C H I C A G O, July 16, 2001 -- A revolution is on the horizon for America's animal farmers, one that could completely change the way we get our milk, eggs and beef.
Cloning is quickly and quietly becoming more of a reality. Already an experimental dairy farm run by the biotech company Infigen in Wisconsin is producing milk by the gallons. And barring a major intervention by the federal government, you could see it in your grocery store as early as next year.
Infigen's president, Michael Bishop, sees a future where there will be clones of clones, where dairy farmers can predict its herd's productivity with stunning accuracy, completely eliminating the damaging fluctuations of the marketplace.
"You have a founder animal that you know can produce 30,000 pounds of milk. Take its clone, and if you do this, this and this, you'll expect 30,000 pounds of milk. You'll know ahead of time what the production is going to be," said Bishop.
Cloned Prized Bulls and Organ Farms
Farmers could raise cloned animals to supply organs for transplantation into humans, a rancher could make the genes from a prized bull live forever, reproducing the invaluable genetic line over and over.
"If you have the ability to produce a cow, a good cow, that has tremendous potential," said Bill Perry of the Dairy Farmers of America. "The dairy farmer in this country, when [the technology] is viable, will use it."
Farmers are waiting for the technology to catch up to their imaginations. Some are saving cells from their prized dairy cows and bulls, hoping that once the technology works its way down to the average farmer, they will be able to take advantage of it.
But the science is not quite ready. Studies put the success rate of cloning at a mere 3 percent to 5 percent, and what few clones are actually born usually develop strange abnormalities. Even 5-year-old Dolly, the cloned sheep, is obese, and scientists don't know why.
"There are certain unknowns being increasingly brought to the attention of science that raise questions of concern," said Joe Mendelson of the Washington-based Center for Food Safety.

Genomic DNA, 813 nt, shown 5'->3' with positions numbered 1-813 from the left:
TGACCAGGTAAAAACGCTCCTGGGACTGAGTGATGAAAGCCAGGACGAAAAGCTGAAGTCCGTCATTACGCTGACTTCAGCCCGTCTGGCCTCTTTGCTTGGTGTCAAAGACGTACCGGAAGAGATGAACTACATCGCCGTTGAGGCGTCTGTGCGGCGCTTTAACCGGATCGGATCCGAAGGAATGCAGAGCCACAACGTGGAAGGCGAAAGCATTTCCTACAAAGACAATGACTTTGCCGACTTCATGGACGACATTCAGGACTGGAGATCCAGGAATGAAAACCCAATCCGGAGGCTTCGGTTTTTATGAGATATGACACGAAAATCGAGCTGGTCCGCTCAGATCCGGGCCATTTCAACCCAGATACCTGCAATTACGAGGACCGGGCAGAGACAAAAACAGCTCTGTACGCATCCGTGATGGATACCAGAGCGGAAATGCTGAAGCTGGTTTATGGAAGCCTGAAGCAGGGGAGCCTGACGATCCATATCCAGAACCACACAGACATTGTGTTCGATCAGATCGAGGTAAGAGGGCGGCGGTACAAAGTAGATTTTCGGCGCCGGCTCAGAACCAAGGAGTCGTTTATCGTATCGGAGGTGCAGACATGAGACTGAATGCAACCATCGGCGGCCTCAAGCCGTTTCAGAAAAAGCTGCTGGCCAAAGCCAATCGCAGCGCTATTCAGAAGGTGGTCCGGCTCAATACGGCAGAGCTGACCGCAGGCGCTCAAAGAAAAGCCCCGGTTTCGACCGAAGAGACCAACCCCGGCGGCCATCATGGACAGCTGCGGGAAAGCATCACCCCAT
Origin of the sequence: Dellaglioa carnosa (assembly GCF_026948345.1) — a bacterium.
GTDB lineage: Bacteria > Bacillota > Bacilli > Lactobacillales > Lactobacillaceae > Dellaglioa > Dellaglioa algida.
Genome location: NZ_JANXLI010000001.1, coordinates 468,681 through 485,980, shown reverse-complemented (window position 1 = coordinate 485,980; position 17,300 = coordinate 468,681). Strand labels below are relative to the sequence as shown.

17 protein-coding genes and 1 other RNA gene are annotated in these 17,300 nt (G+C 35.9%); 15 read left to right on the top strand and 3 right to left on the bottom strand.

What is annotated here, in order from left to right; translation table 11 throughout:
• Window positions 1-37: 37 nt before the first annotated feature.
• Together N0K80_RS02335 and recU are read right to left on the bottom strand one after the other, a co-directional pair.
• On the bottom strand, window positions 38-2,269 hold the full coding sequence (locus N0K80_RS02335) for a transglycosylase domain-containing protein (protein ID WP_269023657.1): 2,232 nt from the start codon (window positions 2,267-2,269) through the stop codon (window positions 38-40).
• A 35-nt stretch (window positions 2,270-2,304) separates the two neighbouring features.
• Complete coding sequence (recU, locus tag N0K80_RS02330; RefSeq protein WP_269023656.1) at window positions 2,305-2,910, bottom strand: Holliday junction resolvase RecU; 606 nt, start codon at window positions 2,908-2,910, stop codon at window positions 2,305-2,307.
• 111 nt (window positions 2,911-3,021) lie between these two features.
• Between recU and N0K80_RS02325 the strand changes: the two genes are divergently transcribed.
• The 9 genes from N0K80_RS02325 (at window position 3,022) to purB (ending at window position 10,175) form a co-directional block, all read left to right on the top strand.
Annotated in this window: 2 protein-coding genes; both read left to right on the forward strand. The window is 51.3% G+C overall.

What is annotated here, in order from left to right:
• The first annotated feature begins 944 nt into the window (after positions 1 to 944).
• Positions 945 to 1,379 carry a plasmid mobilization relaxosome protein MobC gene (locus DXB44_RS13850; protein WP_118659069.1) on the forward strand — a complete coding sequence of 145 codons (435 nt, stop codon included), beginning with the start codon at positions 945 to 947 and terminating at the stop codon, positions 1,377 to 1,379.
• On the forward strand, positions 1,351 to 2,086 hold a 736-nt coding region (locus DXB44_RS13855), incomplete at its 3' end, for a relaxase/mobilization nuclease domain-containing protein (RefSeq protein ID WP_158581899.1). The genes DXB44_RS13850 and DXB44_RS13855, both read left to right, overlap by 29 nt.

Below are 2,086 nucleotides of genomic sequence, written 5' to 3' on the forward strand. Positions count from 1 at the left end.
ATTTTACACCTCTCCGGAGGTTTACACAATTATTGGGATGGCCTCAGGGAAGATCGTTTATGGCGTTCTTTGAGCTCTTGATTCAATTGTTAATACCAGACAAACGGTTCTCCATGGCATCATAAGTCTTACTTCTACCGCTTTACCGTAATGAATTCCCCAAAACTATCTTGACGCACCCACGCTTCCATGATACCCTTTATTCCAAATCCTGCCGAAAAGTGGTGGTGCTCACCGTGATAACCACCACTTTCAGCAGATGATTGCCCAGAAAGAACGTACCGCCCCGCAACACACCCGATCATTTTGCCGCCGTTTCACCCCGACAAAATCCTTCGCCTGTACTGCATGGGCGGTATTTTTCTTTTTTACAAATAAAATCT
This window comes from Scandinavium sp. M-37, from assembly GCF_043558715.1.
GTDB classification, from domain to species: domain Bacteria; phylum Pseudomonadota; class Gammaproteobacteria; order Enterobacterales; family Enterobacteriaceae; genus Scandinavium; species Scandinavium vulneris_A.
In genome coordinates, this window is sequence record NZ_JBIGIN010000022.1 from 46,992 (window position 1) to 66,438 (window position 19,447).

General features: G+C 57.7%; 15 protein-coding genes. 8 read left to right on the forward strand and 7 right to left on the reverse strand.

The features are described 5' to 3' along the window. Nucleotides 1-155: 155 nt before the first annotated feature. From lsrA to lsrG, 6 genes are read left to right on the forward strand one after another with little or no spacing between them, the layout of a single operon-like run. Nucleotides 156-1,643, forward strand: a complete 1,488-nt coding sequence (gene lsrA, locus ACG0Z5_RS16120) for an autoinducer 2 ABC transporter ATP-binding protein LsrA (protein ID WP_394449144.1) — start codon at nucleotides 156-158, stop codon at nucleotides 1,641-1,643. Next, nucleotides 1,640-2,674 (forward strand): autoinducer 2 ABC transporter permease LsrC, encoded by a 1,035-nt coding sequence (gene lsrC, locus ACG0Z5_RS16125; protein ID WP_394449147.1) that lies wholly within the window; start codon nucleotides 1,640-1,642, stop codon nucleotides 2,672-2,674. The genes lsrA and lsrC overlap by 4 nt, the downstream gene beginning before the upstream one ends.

Waiting For the Science
Cloning involves taking the nucleus out of an adult cell, usually from the animal's ear, and putting it into an unfertilized egg. That egg, containing the genetic material of the original animal, hopefully develops into an embryo.
Infigen uses this process known as nuclear transfer cloning and claims they've developed and patented a system that is superior to other methods. They boast a 17 percent success rate and say the animals that do come to term are healthy and show no signs of abnormalities. Bishop refuses to identify what makes his technique different from the others, but claims the process is the same.
Still, to put cloning within reach of the average farmer, the success rate would have to climb to 30 percent or 40 percent.
"Cloning is going to have to come a long way. It's not easy to do, too confusing and it's too expensive right now," said Perry. "But once it gets to that point, you'll see our dairy farmers taking a good look at that."
When artificial insemination first came to the forefront in the cattle industry more than 60 years ago, it also was very expensive and confusing. But most dairy farmers now use artificial insemination on a regular basis. Some studies show about 60 percent of cows in the United States are artificially inseminated. Bishop thinks cloning is on the same path.
He expects to begin marketing his cloned herd's milk next year, and thinks it will only take three to five years for his company to work out enough of the bugs from his cloning technique to make it a real option for farmers.
Market Is Already Ready
Despite all the uncertainties that remain about cloning, there is already a market for cloned results. Just last month a South Dakota dairy farmer and a group of investors paid $100,000 for the unborn clone of a prize Holstein cow. The fetus was the third such unborn clone sold at auction, all at similar prices.
"You'll see a much bigger split in the dairy industry," said Bishop. "Some will be in the business of producing genetics, some will be in the business of producing milk."
Once cloning does become more mainstream, farms will then need to grapple with a host of new issues, like the very real threat of diluting gene pools and the question of genetic ownership. When there is a market for clones, does somebody own the DNA? "That's an interesting question," said Bishop.